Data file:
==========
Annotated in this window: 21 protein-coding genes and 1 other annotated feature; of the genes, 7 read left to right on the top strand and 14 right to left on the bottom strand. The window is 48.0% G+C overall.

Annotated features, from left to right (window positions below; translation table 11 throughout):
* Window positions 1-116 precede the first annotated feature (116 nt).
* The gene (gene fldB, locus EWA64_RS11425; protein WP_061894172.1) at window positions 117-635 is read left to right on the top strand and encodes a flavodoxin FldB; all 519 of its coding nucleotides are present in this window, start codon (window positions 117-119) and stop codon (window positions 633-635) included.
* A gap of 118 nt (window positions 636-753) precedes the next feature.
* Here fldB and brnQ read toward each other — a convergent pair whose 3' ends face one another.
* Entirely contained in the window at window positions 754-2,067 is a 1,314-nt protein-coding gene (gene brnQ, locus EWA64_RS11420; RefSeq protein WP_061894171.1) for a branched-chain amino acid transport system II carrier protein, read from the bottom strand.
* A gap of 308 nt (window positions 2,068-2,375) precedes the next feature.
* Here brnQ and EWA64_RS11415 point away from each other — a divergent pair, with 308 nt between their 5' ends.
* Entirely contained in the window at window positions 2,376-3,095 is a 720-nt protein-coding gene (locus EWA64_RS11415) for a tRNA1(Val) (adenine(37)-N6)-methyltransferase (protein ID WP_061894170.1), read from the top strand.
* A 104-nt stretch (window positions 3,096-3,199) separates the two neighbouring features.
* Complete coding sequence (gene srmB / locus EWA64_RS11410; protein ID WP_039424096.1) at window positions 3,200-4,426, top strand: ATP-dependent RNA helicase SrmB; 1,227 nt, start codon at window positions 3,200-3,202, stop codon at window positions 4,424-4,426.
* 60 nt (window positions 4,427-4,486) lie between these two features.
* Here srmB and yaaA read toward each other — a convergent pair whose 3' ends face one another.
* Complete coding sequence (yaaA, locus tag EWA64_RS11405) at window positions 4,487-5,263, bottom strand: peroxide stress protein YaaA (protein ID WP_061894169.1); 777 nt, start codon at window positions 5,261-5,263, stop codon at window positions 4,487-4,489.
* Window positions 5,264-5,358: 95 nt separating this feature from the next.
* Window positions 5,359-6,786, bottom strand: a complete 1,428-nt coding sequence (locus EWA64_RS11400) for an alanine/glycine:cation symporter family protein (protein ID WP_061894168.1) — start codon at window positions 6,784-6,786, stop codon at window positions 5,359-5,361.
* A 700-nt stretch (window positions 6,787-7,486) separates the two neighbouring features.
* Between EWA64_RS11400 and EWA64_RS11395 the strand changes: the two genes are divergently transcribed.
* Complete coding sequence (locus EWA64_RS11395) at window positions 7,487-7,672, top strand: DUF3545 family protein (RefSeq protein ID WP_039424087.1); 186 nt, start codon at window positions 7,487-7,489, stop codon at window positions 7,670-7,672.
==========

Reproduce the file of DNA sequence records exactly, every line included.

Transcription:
Annotated in this window: 21 protein-coding genes and 1 other annotated feature; of the genes, 7 read left to right on the top strand and 14 right to left on the bottom strand. The window is 48.0% G+C overall.

Annotated features, from left to right (window positions below; translation table 11 throughout):
* Window positions 1-116 precede the first annotated feature (116 nt).
* The gene (gene fldB, locus EWA64_RS11425; protein WP_061894172.1) at window positions 117-635 is read left to right on the top strand and encodes a flavodoxin FldB; all 519 of its coding nucleotides are present in this window, start codon (window positions 117-119) and stop codon (window positions 633-635) included.
* A gap of 118 nt (window positions 636-753) precedes the next feature.
* Here fldB and brnQ read toward each other — a convergent pair whose 3' ends face one another.
* Entirely contained in the window at window positions 754-2,067 is a 1,314-nt protein-coding gene (gene brnQ, locus EWA64_RS11420; RefSeq protein WP_061894171.1) for a branched-chain amino acid transport system II carrier protein, read from the bottom strand.
* A gap of 308 nt (window positions 2,068-2,375) precedes the next feature.
* Here brnQ and EWA64_RS11415 point away from each other — a divergent pair, with 308 nt between their 5' ends.
* Entirely contained in the window at window positions 2,376-3,095 is a 720-nt protein-coding gene (locus EWA64_RS11415) for a tRNA1(Val) (adenine(37)-N6)-methyltransferase (protein ID WP_061894170.1), read from the top strand.
* A 104-nt stretch (window positions 3,096-3,199) separates the two neighbouring features.
* Complete coding sequence (gene srmB / locus EWA64_RS11410; protein ID WP_039424096.1) at window positions 3,200-4,426, top strand: ATP-dependent RNA helicase SrmB; 1,227 nt, start codon at window positions 3,200-3,202, stop codon at window positions 4,424-4,426.
* 60 nt (window positions 4,427-4,486) lie between these two features.
* Here srmB and yaaA read toward each other — a convergent pair whose 3' ends face one another.
* Complete coding sequence (yaaA, locus tag EWA64_RS11405) at window positions 4,487-5,263, bottom strand: peroxide stress protein YaaA (protein ID WP_061894169.1); 777 nt, start codon at window positions 5,261-5,263, stop codon at window positions 4,487-4,489.
* Window positions 5,264-5,358: 95 nt separating this feature from the next.
* Window positions 5,359-6,786, bottom strand: a complete 1,428-nt coding sequence (locus EWA64_RS11400) for an alanine/glycine:cation symporter family protein (protein ID WP_061894168.1) — start codon at window positions 6,784-6,786, stop codon at window positions 5,359-5,361.
* A 700-nt stretch (window positions 6,787-7,486) separates the two neighbouring features.
* Between EWA64_RS11400 and EWA64_RS11395 the strand changes: the two genes are divergently transcribed.
* Complete coding sequence (locus EWA64_RS11395) at window positions 7,487-7,672, top strand: DUF3545 family protein (RefSeq protein ID WP_039424087.1); 186 nt, start codon at window positions 7,487-7,489, stop codon at window positions 7,670-7,672.